My view every morning for almost the last eight weeks has been the banks of Cane River in Natchitoches, Louisiana (If you can’t pronounce the city name, don’t feel bad, neither can anybody else from out of state). Anyway, I look at the river, I’ve fallen in it, I’ve fished in it, I’ve paddled kayaks in it, and taken speed boat rides in it. I’ve crossed its bridges, and watched concerts on its banks.
Here’s the thing: It’s not a river at all.
Looking at it, you might swear otherwise. When the wind blows, the surface water looks like there’s actually a current. Plus it is long and thin, the way you expect a river to be.
But what we call Cane River is really just a lake. About 184 years ago, it used to be part of the Red River, until the river changed its course, and abandoned this 32 mile stretch of its old self. But bear with me, there’s a point to this gee-whiz commentary. You see, while Cane River was a real river, it had an inflow from above, and an outflow downstream. It was coming from somewhere and going somewhere 24/7. It was part of a continuum, complete with river commerce, and boat traffic of all kinds.
But it’s been sitting still now for nearly two centuries. The only boat traffic is recreational.
Jesus said, “Whoever believes in me, as the Scripture has said, ‘Out of his heart will flow rivers of living water’” (John 7:38). Believers in Christ don’t have a lake within them. They have rivers. That means movement, current, an inflow of the Holy Spirit and an outflow of ministry and good works, of life giving words, and heavenly traffic.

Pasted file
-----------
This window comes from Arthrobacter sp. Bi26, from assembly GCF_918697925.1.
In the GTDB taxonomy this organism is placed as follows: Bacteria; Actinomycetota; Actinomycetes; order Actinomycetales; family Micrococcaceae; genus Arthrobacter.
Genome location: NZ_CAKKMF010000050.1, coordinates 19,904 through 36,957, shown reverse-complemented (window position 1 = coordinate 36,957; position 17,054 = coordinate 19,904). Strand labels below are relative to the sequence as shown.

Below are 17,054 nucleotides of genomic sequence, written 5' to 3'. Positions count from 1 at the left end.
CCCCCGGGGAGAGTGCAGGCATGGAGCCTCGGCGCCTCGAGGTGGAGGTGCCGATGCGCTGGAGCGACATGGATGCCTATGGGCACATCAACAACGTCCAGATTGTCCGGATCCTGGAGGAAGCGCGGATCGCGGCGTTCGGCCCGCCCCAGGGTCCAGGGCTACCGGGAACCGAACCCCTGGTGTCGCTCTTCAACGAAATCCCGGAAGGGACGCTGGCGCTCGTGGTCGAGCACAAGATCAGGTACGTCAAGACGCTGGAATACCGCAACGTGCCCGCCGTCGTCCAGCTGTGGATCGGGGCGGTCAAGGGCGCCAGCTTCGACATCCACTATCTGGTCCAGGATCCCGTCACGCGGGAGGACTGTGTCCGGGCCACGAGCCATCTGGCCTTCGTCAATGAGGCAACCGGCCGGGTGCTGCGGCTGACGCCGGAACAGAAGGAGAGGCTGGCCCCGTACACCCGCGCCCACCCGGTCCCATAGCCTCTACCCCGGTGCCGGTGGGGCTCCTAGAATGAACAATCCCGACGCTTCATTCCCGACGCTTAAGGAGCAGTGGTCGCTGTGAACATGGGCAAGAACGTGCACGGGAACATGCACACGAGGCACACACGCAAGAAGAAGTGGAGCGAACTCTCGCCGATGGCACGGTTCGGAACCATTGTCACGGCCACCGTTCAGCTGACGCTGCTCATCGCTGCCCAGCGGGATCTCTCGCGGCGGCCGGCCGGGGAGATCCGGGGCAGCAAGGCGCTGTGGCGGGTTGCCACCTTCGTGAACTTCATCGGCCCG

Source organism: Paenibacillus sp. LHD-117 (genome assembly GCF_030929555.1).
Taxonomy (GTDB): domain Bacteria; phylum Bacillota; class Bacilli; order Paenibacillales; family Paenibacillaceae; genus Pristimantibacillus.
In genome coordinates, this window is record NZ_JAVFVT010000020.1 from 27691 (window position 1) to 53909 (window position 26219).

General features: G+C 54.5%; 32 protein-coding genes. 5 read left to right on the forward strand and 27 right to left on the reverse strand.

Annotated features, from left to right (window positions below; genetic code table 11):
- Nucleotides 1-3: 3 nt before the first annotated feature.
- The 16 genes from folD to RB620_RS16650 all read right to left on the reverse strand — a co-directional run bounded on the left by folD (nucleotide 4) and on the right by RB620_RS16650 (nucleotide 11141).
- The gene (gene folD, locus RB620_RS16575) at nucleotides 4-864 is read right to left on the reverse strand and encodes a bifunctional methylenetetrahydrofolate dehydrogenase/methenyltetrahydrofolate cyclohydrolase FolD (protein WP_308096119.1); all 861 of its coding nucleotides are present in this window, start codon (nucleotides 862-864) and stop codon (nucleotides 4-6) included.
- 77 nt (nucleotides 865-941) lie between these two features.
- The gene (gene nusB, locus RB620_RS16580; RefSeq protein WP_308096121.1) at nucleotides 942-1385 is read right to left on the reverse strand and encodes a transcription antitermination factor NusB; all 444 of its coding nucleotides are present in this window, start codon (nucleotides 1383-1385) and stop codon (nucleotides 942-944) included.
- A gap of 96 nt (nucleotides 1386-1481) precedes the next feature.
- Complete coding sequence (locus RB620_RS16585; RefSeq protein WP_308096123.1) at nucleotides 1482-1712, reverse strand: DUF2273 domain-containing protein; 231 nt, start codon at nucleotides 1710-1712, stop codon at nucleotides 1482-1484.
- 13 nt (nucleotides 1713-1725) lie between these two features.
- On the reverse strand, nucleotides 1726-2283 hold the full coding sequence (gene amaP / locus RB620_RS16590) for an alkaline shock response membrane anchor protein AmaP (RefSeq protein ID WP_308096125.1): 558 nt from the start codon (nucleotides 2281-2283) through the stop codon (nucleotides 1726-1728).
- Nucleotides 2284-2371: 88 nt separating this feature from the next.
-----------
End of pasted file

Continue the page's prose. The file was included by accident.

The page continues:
I don’t want to be the guy who remembers when, long ago, I used to have a river flowing, but these days, I’ve got a lake. That usually happens when you keep learning things about God, but the things you learn aren’t for the sake of enriching your relationship with Him anymore. And whatever relationship with Him you’re currently holding onto becomes self-contained, never seeming to flow forward to reach that next person. If there’s water traffic, it’s never anything larger or more serious than a jet ski.
The secret is out. We’re supposed to have rivers. People downstream are waiting for what we have. And if a river doesn’t flow, that might be the cruelest joke of all.